January 7, 2008 - Formosa Strait
07.01.2008 - 07.01.2008
Those who know me well, know that I do not really believe in the term “coincidence,” i.e. random happenings with no connection or meaning. Instead, I I tend to believe more in synchronicity and the fact that everything is interconnected, meaning that seemingly random events provide us with a subtext. Unfortunately, I often don’t know how to read that subtext. And so it is with great delight that I took note of the fact that immediately following a series of epiphanies I’ve had over the past couple of days, I selected a song at random on my iPod, began listening to it, and only after the music had begun, noticed the title: “The Awakening of a Woman (Burnout).” Ironically, this is a song that I have absolutely loved since the very first time I heard it, a few years ago now. In fact, there was a period of time where I listened to it – and the entire album from which it stems – Cinematic Orchestra’s Man with a Movie Camera – on a daily basis. However, I never bothered to look at the specific track names - which is a lamentable after-effect of the mp3 revolution but a diatribe I shall not invite myself to enter, for I have others.
Getting back to the song and its relevance in this posting, first of all, I look at the date – January 7 – and I marvel. It seems impossible that so much time has passed already and yet we’re still at the start of things. I can’t possibly describe everything that has happened, but I will try to give a taste.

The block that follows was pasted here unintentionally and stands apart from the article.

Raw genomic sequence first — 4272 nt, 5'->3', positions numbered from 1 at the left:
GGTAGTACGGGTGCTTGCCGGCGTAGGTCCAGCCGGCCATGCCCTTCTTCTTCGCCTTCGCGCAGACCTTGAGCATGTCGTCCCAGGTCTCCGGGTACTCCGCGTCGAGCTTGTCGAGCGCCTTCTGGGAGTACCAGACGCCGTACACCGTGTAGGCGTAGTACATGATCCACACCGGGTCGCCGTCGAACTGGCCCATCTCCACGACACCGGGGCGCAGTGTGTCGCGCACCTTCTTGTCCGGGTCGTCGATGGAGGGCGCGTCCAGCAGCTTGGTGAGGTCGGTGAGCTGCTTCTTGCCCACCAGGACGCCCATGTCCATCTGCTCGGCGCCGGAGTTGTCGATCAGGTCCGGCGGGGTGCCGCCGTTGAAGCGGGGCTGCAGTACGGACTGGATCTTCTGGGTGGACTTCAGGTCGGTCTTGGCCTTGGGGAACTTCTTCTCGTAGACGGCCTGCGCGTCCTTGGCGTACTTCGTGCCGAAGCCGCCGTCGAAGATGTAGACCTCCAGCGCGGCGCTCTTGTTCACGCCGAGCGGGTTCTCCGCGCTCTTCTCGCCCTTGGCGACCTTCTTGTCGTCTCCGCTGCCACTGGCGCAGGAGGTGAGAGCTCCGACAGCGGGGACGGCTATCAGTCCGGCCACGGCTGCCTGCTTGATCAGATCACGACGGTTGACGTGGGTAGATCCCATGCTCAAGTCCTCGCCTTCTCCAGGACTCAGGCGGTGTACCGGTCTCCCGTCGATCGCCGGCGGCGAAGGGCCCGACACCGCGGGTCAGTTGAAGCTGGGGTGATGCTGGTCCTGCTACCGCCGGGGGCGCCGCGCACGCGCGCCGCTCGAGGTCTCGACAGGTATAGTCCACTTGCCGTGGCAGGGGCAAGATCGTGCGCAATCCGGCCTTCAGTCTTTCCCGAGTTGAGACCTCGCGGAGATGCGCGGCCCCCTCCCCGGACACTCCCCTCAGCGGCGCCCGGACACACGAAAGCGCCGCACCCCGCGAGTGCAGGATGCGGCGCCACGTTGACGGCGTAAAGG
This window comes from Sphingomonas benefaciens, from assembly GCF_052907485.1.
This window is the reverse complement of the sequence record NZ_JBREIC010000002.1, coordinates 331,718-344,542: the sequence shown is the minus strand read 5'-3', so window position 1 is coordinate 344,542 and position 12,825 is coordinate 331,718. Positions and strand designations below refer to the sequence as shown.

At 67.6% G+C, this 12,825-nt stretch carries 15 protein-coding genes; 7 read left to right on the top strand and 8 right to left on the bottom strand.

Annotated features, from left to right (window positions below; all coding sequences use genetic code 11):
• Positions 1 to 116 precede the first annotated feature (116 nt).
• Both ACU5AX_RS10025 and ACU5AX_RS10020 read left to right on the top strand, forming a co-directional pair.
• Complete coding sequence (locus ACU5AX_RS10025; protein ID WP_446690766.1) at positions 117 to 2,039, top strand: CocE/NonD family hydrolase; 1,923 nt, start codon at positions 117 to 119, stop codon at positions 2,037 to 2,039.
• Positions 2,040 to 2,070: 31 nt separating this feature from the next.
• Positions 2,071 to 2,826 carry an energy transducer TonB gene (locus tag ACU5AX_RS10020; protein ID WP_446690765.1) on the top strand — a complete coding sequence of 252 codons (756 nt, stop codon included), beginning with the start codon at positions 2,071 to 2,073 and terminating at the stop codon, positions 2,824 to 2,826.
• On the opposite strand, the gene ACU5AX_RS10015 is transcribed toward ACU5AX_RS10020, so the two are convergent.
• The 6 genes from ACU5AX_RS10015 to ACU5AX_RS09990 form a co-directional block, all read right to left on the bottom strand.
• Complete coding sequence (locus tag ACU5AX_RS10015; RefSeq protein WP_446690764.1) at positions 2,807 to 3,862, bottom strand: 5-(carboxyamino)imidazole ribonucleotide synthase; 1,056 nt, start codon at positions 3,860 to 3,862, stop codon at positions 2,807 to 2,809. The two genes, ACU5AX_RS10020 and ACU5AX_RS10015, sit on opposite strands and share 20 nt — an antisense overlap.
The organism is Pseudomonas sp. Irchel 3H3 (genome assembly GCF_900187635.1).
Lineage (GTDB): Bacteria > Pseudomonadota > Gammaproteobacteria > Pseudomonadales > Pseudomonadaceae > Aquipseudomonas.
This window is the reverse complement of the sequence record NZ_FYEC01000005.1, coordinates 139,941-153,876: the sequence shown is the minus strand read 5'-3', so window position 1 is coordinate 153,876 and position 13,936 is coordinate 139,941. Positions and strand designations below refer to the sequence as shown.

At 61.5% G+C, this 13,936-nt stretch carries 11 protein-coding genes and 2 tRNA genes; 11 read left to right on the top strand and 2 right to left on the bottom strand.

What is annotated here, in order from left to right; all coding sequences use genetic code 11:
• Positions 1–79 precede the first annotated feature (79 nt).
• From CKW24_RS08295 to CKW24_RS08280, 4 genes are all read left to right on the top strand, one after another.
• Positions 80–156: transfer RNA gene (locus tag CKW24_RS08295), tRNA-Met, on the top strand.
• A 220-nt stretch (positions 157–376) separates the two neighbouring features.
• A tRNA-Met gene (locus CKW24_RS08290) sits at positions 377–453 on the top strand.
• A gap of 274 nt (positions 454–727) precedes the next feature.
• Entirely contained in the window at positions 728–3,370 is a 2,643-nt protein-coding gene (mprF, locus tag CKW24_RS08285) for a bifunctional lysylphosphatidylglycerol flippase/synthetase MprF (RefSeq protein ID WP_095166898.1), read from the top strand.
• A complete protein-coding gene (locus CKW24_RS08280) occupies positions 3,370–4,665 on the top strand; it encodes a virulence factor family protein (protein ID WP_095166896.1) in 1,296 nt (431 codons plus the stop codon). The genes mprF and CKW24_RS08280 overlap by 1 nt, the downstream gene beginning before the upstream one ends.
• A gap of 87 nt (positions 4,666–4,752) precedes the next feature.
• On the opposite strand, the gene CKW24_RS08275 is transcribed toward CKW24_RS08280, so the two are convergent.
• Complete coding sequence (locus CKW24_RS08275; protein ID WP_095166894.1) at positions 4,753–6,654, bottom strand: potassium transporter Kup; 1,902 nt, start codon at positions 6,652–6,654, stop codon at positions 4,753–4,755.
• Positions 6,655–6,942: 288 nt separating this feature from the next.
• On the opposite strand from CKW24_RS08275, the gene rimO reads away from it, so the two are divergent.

The students arrived on January 2. I can’t even remember already whether they came in the morning or in the evening, whether they came at once or trickled in, whether they bore excited expressions or whether they were nervous or sad. I don’t remember. What I possibly remember is that it was one of my first days working in the library. Or maybe we had training events up until they arrived. I do remember there was a day where we had a closing ceremony for the staff, during which we had to do performances, and the group I was in "staged" a story that I wrote and Shez illustrated a few years ago. L., the American Human Rights attorney, sang “When You Wish Upon a Star” and “Catch a Falling Star” and F., the Italian ESL instructor, accompanied her on trumpet. These selections were appropo as will be evident in a moment. First I would mention that afterward the Director of Onboard Life, a Black S. African, told me he found the story to be very profound, and requested a copy of the book. I had to tell him it’s just a little unpublished story, but that I would send him the text, which is as follows:
Once upon a time Starfish and Heavenly Star decided to trade places (Alachazam!)
Starfish floated around outer space, while Heavenly Star swam the seven seas.
At first Starfish thought, “Wow, Heavenly Star’s been luckiest – “it’s beautiful up here, if a little chilly and dry!”
Meanwhile, Heavenly Star thought, “I like it glug glug, but I don’t know how to swim!”
Neither would admit that while traveling’s fun, home, once you’ve found it, is best.
So Starfish stayed in the sky, dried out and desiccated, and Heavenly Star floated on bright light burned out.
But the mystery of life would not let that be, and the stars were restored to their individual glories, left to believe it was all a dream…. But it wasn’t, for every now and then Heavenly Star finds plankton and Starfish finds moon dust.
And whenever they do, both laugh because they now know that every dream can be real, just as every goodbye can mean hello.